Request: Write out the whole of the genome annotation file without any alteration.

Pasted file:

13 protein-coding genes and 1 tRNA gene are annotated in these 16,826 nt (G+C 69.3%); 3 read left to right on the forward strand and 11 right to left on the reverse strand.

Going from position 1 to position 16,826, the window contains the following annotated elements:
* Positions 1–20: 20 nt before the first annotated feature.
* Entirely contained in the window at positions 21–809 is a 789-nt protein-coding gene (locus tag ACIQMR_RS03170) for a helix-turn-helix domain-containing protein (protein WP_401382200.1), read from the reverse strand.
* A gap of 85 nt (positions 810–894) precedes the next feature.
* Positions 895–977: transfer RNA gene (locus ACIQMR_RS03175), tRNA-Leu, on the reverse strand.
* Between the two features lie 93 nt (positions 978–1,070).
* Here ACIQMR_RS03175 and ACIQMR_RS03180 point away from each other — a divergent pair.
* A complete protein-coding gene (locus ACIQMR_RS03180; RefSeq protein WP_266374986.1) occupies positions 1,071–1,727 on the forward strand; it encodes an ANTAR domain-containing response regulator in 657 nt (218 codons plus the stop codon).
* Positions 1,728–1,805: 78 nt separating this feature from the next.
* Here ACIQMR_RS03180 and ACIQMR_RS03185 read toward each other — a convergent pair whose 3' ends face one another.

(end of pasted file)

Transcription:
13 protein-coding genes and 1 tRNA gene are annotated in these 16,826 nt (G+C 69.3%); 3 read left to right on the forward strand and 11 right to left on the reverse strand.

Going from position 1 to position 16,826, the window contains the following annotated elements:
* Positions 1–20: 20 nt before the first annotated feature.
* Entirely contained in the window at positions 21–809 is a 789-nt protein-coding gene (locus tag ACIQMR_RS03170) for a helix-turn-helix domain-containing protein (protein WP_401382200.1), read from the reverse strand.
* A gap of 85 nt (positions 810–894) precedes the next feature.
* Positions 895–977: transfer RNA gene (locus ACIQMR_RS03175), tRNA-Leu, on the reverse strand.
* Between the two features lie 93 nt (positions 978–1,070).
* Here ACIQMR_RS03175 and ACIQMR_RS03180 point away from each other — a divergent pair.
* A complete protein-coding gene (locus ACIQMR_RS03180; RefSeq protein WP_266374986.1) occupies positions 1,071–1,727 on the forward strand; it encodes an ANTAR domain-containing response regulator in 657 nt (218 codons plus the stop codon).
* Positions 1,728–1,805: 78 nt separating this feature from the next.
* Here ACIQMR_RS03180 and ACIQMR_RS03185 read toward each other — a convergent pair whose 3' ends face one another.